Obviously, Pfizer is not in any economic trouble since they are one of the "pharma giants" that will most likely never go bankrupt until every disease is cured; however, there are other economic factors that influence their ability to research new drugs that I have yet to bring up. These things include; 24% corporate income tax, government filing fees, payroll tax, expiring patents, merger fees, counterfeit drug sales, legal fees for protection of patents and etc. I also haven't mentioned that this process of FDA approval only approves the company to sell its drug in the United States. If Pfizer wants to sell any of its drugs in the European Union, it would have to go through a similar system of clinical trials and government approval, and the same thing would be applied to any country that Pfizer plans to expand it's market. All of this helps take a 2015 revenue of $49-$50 billion and reduces it to $9.5-$10.3 billion net profit for the company.
$10.3 billion may seem like a lot of money, but a lot of these profits will go right back into research and development for new drugs, and other profits will be re-invested into other projects. Regardless, the company has to make a yearly profit, and if it doesn't then it will go bankrupt. It would be devastating to allow a drug company that supplies many important pharmaceuticals to go out of business, since unless they decide to sell off their patents or royalty licenses (like they did with Teva and Viagra), production of their drugs will virtually cease to exist until the patent expires. If this event were to occur, they would either refuse to sell their patents, since it would end their monopoly on that method of treatment and the price of their drug would drop in order to compete with whatever new generic that would be made (meaning much much less revenue), or they would sell a patent for an outrageous price to try and make some kind of profit. Another option would be to liquidate their assets completely, but that could place the patents in the hands of companies that would feel fine jacking prices of drugs. Regardless, when a drug company sells a patent, the price of the drug increases (whether to price-gouge the consumers, or to pay back investors that contributed to buying the patent in the first place).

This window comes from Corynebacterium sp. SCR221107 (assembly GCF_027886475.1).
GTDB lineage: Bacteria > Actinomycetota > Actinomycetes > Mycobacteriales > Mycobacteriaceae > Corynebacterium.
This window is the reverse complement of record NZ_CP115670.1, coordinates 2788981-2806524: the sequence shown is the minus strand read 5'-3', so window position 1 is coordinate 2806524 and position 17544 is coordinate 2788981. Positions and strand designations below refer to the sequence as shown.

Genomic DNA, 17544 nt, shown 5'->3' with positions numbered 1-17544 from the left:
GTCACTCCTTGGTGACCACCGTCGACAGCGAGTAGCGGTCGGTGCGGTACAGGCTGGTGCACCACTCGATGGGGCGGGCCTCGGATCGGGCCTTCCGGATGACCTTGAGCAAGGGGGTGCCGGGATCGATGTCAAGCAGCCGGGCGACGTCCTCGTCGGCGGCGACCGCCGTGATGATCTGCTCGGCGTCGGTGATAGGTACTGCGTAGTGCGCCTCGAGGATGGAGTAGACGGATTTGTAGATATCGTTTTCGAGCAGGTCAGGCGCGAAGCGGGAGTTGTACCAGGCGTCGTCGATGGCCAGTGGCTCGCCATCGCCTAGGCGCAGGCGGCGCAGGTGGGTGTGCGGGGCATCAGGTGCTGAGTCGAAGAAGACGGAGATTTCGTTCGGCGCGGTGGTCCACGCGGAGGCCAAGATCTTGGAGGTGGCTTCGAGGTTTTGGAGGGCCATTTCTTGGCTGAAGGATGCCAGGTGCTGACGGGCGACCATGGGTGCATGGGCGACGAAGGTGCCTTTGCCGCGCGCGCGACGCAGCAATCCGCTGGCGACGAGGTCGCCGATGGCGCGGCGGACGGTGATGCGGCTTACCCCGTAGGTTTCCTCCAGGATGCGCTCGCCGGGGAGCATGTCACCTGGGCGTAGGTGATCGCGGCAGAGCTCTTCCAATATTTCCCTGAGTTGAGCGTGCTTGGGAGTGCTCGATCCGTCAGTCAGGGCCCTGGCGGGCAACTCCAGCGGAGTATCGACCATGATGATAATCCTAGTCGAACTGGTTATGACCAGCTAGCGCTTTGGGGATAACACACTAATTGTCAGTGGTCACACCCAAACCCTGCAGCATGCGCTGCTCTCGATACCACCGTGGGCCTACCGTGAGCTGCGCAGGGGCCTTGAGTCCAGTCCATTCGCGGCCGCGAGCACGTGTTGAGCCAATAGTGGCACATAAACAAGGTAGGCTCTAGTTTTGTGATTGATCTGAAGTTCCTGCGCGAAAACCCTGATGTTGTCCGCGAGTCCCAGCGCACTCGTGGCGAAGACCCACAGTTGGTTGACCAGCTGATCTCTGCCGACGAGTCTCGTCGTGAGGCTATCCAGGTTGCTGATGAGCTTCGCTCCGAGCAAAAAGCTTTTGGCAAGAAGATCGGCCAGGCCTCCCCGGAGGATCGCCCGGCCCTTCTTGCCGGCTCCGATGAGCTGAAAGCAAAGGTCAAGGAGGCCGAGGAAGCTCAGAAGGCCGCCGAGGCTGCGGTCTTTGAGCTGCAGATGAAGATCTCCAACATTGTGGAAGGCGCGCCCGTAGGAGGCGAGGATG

So now, if we think about this system of creating a new drug, one can imagine how impossible it must be for a new company to create a drug, and one can see how a company that specializes in treatments of rare diseases can be driven into bankruptcy by over-regulation. The FDA is a government-run bureaucracy that was created solely for the protection of the American citizen, but it has ruined the drug market. It's almost entirely responsible for the outrageous price increases seen over the past 20 years by making it so expensive just to create a drug, and by destroying competition between pharmaceutical companies. The argument that it is the pharmaceutical companies that are taking advantage of American citizens is rendered mute by the slow, incompetent, and increasingly expensive FDA. A good comparison of how the FDA is run would be to imagine one's local DMV, whether or not it is the best DMV in the world or the worst DMV in the world, and then imagining that same system of management controlling the entire drug market. The FDA may have started out with great intentions during its first couple of years, but just like any form of government it has grown so powerful and taken away so many freedoms of the market that drug prices will forever remain as high as they are until something incredibly significant happens.